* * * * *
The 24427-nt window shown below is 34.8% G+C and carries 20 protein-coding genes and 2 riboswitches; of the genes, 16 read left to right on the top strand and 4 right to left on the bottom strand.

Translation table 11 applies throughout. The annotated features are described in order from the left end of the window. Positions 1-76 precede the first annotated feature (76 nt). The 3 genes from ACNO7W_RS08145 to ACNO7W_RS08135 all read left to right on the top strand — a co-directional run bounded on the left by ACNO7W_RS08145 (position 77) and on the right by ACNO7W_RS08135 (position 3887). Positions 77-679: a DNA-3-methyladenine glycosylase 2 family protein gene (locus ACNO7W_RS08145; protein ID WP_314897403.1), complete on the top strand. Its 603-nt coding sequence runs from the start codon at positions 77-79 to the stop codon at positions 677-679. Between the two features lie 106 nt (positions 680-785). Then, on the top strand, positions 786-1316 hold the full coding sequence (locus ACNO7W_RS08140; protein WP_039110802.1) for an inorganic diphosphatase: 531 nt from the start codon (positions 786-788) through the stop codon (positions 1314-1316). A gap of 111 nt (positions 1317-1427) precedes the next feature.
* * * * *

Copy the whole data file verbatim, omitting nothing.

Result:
The 24427-nt window shown below is 34.8% G+C and carries 20 protein-coding genes and 2 riboswitches; of the genes, 16 read left to right on the top strand and 4 right to left on the bottom strand.

Translation table 11 applies throughout. The annotated features are described in order from the left end of the window. Positions 1-76 precede the first annotated feature (76 nt). The 3 genes from ACNO7W_RS08145 to ACNO7W_RS08135 all read left to right on the top strand — a co-directional run bounded on the left by ACNO7W_RS08145 (position 77) and on the right by ACNO7W_RS08135 (position 3887). Positions 77-679: a DNA-3-methyladenine glycosylase 2 family protein gene (locus ACNO7W_RS08145; protein ID WP_314897403.1), complete on the top strand. Its 603-nt coding sequence runs from the start codon at positions 77-79 to the stop codon at positions 677-679. Between the two features lie 106 nt (positions 680-785). Then, on the top strand, positions 786-1316 hold the full coding sequence (locus ACNO7W_RS08140; protein WP_039110802.1) for an inorganic diphosphatase: 531 nt from the start codon (positions 786-788) through the stop codon (positions 1314-1316). A gap of 111 nt (positions 1317-1427) precedes the next feature.